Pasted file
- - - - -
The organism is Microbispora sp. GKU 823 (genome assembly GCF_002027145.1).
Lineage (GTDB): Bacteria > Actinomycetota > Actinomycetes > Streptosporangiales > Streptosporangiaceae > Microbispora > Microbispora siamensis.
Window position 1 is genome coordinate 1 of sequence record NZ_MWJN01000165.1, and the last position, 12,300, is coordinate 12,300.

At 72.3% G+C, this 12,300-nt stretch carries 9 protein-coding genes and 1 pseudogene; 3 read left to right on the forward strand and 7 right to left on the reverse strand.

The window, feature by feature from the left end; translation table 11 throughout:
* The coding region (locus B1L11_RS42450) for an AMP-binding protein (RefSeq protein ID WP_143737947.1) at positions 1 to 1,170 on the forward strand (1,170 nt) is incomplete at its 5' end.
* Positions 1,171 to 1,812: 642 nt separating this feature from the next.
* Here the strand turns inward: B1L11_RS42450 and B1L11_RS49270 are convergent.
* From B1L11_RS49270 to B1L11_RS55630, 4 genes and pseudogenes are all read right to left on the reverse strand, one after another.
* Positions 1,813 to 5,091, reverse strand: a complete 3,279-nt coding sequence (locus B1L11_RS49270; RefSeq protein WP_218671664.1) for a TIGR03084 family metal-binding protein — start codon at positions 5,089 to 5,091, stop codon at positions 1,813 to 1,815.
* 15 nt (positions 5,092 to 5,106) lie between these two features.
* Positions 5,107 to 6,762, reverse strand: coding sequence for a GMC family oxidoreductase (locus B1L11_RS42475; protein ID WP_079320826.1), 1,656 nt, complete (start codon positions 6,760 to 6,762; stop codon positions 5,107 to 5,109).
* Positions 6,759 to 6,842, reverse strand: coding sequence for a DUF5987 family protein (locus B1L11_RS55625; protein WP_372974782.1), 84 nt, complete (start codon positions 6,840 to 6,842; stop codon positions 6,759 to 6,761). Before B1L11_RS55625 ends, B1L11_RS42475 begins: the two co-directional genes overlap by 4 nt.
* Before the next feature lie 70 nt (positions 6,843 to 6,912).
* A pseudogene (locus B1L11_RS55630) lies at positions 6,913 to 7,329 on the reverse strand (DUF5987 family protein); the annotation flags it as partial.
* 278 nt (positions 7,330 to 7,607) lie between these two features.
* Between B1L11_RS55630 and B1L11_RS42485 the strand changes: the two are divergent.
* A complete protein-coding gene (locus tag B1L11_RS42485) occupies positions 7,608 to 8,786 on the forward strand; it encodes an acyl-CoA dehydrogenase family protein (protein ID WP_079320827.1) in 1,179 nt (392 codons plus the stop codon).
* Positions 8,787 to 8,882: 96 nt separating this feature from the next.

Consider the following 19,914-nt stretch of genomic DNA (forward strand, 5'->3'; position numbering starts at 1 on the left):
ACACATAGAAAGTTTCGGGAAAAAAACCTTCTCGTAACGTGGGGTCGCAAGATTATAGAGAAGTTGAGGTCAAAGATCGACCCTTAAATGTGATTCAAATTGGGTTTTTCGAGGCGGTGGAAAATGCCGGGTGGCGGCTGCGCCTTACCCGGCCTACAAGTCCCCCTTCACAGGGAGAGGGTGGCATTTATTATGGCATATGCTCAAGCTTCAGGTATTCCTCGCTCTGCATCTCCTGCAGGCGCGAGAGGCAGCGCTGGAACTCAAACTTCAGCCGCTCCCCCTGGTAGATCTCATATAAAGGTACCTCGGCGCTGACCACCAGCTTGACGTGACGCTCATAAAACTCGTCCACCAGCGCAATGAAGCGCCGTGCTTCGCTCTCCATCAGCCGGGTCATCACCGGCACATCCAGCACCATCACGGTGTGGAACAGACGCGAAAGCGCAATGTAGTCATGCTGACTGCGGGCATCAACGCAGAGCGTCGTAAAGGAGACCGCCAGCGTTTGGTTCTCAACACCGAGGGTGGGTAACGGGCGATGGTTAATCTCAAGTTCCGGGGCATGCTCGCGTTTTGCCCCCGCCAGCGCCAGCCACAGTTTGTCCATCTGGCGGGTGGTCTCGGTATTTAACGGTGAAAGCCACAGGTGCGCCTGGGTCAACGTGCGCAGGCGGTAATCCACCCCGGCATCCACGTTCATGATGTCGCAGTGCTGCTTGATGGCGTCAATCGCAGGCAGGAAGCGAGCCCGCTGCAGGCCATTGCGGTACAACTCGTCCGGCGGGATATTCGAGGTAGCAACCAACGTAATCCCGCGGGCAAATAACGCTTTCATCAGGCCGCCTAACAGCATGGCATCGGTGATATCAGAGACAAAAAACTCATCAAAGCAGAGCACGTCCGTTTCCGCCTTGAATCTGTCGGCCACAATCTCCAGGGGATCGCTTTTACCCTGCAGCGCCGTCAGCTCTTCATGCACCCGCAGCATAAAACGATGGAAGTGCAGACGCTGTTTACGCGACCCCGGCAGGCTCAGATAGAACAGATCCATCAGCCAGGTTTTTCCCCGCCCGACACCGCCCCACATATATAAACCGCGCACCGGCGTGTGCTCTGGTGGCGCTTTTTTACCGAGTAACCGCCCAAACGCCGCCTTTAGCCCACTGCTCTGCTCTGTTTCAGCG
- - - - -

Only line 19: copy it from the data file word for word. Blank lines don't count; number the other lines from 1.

* Positions 8,787 to 8,882: 96 nt separating this feature from the next.